Status from NHAI websiteEdit

National Highways Development Project is being implemented in all phases except phase VI at present. The present phases are improving more than 49,260 km of arterial routes of NH network to international standards. The project-wise details of NHDP all phases is below as of 31 March 2018:

Projects Total Length(Km.) Already 4/6 Laned(Km.) Under Implementation (Km.) Contracts Under Implementation (No.) Balance length for award(Km.)
NHDP GQ 5,846 5,846


0 0 -

Ph. I & II

7,142 7,142 0 0 '


435 379 56 6 -
NHDP Phase III 11,809 6,835 3,227 81 1,747
NHDP Phase IV 13,203 2,054 4,654 64 6,495
NHDP Phase V 6,500 2,359 761 22 3,380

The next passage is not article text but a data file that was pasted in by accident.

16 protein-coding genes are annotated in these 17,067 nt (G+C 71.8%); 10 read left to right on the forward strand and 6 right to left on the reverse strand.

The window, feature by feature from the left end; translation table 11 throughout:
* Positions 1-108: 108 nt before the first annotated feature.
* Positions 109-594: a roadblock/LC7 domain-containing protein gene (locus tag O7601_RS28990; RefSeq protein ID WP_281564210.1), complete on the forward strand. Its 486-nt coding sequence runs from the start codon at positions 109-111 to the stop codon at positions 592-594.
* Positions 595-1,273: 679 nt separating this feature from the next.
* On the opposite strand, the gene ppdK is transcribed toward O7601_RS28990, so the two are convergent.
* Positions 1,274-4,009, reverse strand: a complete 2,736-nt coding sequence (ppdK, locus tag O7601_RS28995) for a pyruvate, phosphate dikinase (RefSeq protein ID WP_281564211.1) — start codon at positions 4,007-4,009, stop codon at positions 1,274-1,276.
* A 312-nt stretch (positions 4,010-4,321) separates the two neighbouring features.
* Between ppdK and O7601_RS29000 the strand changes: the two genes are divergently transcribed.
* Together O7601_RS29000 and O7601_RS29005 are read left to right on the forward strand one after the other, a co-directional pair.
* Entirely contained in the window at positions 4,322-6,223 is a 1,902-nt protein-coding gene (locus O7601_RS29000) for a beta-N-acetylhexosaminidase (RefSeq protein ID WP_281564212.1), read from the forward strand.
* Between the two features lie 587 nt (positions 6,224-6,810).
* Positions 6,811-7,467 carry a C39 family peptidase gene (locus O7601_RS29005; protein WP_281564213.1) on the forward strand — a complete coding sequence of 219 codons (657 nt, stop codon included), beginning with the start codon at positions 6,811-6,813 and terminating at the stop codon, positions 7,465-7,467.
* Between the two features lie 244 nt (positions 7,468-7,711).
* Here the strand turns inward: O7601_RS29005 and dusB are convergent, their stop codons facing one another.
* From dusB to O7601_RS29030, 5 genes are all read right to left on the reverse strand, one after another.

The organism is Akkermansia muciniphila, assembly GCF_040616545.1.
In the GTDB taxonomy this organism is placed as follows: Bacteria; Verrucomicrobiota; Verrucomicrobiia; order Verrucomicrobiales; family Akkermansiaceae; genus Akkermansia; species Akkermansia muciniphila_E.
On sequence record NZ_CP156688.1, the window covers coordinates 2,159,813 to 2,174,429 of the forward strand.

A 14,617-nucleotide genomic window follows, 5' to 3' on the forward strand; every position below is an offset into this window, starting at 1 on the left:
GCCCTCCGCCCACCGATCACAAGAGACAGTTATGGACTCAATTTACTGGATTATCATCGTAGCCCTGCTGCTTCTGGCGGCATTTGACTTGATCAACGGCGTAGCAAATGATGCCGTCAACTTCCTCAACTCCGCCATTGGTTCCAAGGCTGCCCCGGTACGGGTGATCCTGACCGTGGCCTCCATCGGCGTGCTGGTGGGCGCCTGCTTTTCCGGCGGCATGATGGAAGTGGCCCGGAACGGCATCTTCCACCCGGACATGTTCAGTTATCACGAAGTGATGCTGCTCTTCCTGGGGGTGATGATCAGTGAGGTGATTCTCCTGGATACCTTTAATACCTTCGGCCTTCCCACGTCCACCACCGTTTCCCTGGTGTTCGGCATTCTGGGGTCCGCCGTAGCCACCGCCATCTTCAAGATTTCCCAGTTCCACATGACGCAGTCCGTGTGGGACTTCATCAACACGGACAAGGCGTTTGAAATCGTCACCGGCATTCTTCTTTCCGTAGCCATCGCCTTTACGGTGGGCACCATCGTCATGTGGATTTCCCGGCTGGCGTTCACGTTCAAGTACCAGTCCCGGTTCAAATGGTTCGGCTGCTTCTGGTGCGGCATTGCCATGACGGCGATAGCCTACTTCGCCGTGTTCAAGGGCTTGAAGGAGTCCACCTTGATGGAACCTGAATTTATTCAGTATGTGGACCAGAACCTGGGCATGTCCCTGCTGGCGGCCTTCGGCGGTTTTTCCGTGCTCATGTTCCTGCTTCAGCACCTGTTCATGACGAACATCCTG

NHDP Phase VI 1,000 - 165 8 835
NHDP Phase VII 700 22 19 1 659
NHDP Total 46,635 23,922 9,340 221 13,373
Others (Ph.-I, Ph.-II & Misc.) 1844 1614 230 11 -
SARDP -NE 110 105 5 1 -
Total by NHAI 48,589 25,641* 9,575 233 13,373
*Total 20,000 km was approved under NHDP Phase IV, out of which 14,799 km was assigned to NHAI and remaining Km with MoRTH.


National Highway Development Project will close by first half of 2018, with the launch of Bharatmala project.[5] 10,000 km of highway construction left under NHDP will be merged with Phase I of the Bharatmala.[5] Sagarmala and Setu Bharatam are also expected to fill in the void created by closure of NHDP project.[citation needed]

See alsoEdit


  1. ^ "Govt declares Golden Quadrilateral complete". The Indian Express. 7 January 2012.
  2. ^ "National Highways Development Project Map". National Highways Institute of India.
  3. ^ [1]
  4. ^ [2]
  5. ^ a b Sood, Jyotika (18 April 2017). "NDA to kick off India's most ambitious roads programme ever". Retrieved 25 June 2017.

External linksEdit